7.Some media art platform that allows student to explore and learn programming in a more graphical/intuitive way. They also falls into the generative arts field.

7. Hands-on workshop on Processing

What can you do with Processing?

Please refer to this page for the program we tried in the workshop.

8. Physical computing platform

Physical computing bridges the digital/virtual world that usually happens on the screen into the real world. Arduino is a very good platform that works with Processing.

Other useful resources/related materials

Introduction to Processing (21CLHK 2013)

Download and install Processing from here (

Pixelate patch

Screen Shot 2013-01-26 at 10.52.02 AM

// Learning Processing
// Daniel Shiffman

// Example 16-7: Video pixelation


// Size of each cell in the grid, ratio of window size to video size

int videoScale = 20;

// Number of columns and rows in our system

int cols, rows;

// Variable to hold onto Capture object
Capture video;
void setup() {

 // Initialize columns and rows
 cols = width/videoScale;
 rows = height/videoScale;
 video = new Capture(this,cols,rows,30);
void draw() {
 // Read image from the camera
 if (video.available()) {;

 // Begin loop for columns
 for (int i = 0; i < cols; i++) {
 // Begin loop for rows
 for (int j = 0; j < rows; j++) {

 // Where are we, pixel-wise?
 int x = i*videoScale;
 int y = j*videoScale;
 // Looking up the appropriate color in the pixel array
 color c = video.pixels[i + j*video.width];
 ellipse(x, y, videoScale,videoScale);
 if (x%(videoScale*2)==0){
   ellipse(x, y, videoScale,videoScale); 

Multithreaded Email class in Processing

Based on Daniel Shiffman’s Email code, I’ve modified it and changed it to a multithreaded version for sending email in Processing Sketch.

This example allows you to click and add an email in the stack and you can attach a file with it.
You will need to include a folder called “Code” with smtp.jar, pop3.jar, mailapi.jar, imap.jar and activation.jar in your sketch folder. This could be downloaded from Dan’s Example as well.


// Daniel Shiffman

// Example functions that send mail (smtp)
// You can also do imap, but that's not included here

// A function to check a mail account

//Multithread version modified by Hamlet Lin@2012

import javax.mail.*;
import javax.mail.internet.*;
import java.util.Properties;
import javax.mail.*;
import javax.mail.internet.*;
import javax.activation.*;

Thread tt;
EmailSender emailSender;
String printFolder;
PFont sysFont;
void setup(){
emailSender=new EmailSender();
tt=new Thread(emailSender);
size(400, 400);
sysFont=createFont("arial", 12);
textFont(sysFont, 12);

void draw(){
background (color(frameCount%255, frameCount%512, frameCount%786));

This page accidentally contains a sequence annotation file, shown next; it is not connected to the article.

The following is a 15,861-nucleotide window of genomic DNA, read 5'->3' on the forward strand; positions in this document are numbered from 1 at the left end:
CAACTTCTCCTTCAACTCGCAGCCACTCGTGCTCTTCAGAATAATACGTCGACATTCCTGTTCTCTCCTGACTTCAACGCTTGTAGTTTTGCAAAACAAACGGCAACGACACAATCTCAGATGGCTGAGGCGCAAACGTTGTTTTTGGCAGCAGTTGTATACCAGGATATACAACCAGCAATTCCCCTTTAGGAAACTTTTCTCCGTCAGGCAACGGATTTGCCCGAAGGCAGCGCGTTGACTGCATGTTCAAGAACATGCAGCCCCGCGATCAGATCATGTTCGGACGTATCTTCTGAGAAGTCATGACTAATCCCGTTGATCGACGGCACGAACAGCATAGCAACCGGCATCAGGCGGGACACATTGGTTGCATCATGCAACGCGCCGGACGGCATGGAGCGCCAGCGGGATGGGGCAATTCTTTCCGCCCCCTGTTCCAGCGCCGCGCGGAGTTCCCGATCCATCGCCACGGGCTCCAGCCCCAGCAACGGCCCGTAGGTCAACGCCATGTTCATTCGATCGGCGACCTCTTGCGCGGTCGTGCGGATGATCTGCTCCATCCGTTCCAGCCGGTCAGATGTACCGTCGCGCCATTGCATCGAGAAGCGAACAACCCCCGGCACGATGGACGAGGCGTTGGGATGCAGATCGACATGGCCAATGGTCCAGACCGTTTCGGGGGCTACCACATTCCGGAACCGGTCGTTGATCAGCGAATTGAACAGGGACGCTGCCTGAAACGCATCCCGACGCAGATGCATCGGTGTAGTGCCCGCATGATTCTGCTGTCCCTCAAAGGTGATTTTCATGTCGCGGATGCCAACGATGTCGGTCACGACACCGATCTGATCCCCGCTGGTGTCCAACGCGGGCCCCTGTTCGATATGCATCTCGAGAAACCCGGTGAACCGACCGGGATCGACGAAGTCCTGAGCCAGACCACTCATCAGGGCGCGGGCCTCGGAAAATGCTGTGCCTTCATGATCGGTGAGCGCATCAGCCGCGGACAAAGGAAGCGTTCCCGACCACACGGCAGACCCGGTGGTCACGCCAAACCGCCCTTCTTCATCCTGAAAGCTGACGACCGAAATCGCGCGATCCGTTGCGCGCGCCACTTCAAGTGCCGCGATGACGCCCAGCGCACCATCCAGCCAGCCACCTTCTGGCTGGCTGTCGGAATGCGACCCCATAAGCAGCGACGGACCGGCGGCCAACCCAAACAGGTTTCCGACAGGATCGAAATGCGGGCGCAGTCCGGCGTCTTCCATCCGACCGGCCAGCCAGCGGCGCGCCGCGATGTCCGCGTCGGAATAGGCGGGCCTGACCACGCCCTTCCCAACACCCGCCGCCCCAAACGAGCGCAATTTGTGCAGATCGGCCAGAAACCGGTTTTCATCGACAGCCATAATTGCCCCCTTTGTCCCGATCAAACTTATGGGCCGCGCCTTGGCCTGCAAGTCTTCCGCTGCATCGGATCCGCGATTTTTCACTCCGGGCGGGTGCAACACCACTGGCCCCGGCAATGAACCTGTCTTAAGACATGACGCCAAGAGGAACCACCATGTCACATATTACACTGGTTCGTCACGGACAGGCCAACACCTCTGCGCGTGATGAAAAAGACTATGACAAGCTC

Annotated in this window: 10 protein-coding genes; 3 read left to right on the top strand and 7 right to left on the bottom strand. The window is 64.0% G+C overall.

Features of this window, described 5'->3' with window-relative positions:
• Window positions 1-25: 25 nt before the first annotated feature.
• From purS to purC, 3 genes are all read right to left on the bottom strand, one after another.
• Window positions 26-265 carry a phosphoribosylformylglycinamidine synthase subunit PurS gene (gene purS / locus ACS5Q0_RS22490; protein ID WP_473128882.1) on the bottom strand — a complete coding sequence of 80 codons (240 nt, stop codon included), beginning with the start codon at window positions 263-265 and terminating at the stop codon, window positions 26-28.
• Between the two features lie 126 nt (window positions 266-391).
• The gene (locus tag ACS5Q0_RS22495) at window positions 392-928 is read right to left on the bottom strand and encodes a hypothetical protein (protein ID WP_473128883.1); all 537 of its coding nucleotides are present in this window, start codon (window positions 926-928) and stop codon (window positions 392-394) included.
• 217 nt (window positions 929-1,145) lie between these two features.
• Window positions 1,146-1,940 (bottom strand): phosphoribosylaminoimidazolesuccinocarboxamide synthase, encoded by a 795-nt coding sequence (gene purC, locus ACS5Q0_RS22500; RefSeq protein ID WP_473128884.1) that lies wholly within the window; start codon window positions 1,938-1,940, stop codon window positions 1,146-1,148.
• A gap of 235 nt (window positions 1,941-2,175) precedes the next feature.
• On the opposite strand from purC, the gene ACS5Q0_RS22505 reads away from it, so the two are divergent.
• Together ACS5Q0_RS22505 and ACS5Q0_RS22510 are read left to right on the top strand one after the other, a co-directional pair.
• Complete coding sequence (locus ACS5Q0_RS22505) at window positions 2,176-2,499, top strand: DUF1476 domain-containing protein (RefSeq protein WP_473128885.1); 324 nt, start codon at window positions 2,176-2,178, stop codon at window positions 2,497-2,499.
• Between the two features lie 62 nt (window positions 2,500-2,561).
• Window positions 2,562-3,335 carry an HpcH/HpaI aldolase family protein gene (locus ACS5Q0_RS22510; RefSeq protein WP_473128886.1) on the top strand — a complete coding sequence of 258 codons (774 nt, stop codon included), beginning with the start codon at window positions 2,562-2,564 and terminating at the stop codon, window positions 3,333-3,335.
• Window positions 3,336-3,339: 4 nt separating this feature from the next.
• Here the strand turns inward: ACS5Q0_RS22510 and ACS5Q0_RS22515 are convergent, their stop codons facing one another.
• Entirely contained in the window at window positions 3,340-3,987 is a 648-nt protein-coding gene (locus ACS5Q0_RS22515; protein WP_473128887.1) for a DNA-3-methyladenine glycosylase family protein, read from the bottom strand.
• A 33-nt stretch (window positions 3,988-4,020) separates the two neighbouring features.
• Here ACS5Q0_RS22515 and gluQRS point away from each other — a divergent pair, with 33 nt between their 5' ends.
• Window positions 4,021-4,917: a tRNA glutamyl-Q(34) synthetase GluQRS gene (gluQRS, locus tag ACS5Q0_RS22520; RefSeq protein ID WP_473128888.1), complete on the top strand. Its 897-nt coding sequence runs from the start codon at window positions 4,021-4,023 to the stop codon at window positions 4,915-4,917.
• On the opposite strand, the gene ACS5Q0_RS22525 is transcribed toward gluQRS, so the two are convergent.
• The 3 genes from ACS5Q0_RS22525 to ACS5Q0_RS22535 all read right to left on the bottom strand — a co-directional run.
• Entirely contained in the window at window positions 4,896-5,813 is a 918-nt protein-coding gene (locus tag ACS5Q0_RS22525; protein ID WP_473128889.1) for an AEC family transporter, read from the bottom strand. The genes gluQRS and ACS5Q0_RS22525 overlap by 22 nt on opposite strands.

text(emailSender.sendingEmail+"", width/2, height/2);

void mouseReleased(){
emailSender.addMail("", "fileNameInDataPath");

class EmailSender implements Runnable {
ArrayList emailAddresses;
ArrayList fileNames;
boolean sendingEmail=false;

public EmailSender() {
emailAddresses=new ArrayList();
fileNames=new ArrayList();
void run(){
while (1!=0){
//println("mail left: "+emailLeft);
if (emailAddresses.size()>0){
sendMail((String)emailAddresses.get(0), (String)fileNames.get(0));

void addMail(){
// println("emailLeft: "+emailLeft);
void addMail(String _reciever, String _filename){
// println("emailLeft: "+emailLeft);

// A function to send mail
void sendMail(String _reciever, String _fileName) {
// Create a session
String host="";
Properties props=new Properties();

// SMTP Session
props.put("mail.transport.protocol", "smtp");
props.put("", host);
props.put("mail.smtp.port", "587");
props.put("mail.smtp.auth", "true");
// We need TTLS, which gmail requires

// Create a session
Session session = Session.getDefaultInstance(props, new Auth());
DataSource source = new FileDataSource(printFolder+_fileName);

MimeMessage msg=new MimeMessage(session);
msg.setFrom(new InternetAddress("", ""));
msg.addRecipient(Message.RecipientType.BCC,new InternetAddress(_reciever));
msg.setSubject("Email with Processing");
BodyPart messageBodyPart = new MimeBodyPart();
// Fill the message
messageBodyPart.setText("Email sent with Processing");
Multipart multipart = new MimeMultipart();
// Part two is attachment
messageBodyPart = new MimeBodyPart();
// DataSource source = new FileDataSource(dataPath(_fileName));
messageBodyPart.setDataHandler(new DataHandler(source));
msg.setSentDate(new Date());
println("Mail sent!");
catch(Exception e)



void stop() {


// Daniel Shiffman

// Simple Authenticator
// Careful, this is terribly unsecure!!

import javax.mail.Authenticator;
import javax.mail.PasswordAuthentication;

public class Auth extends Authenticator {

public Auth() {

public PasswordAuthentication getPasswordAuthentication() {
String username, password;
username = "";
password = "password";
System.out.println("authenticating. . ");
return new PasswordAuthentication(username, password);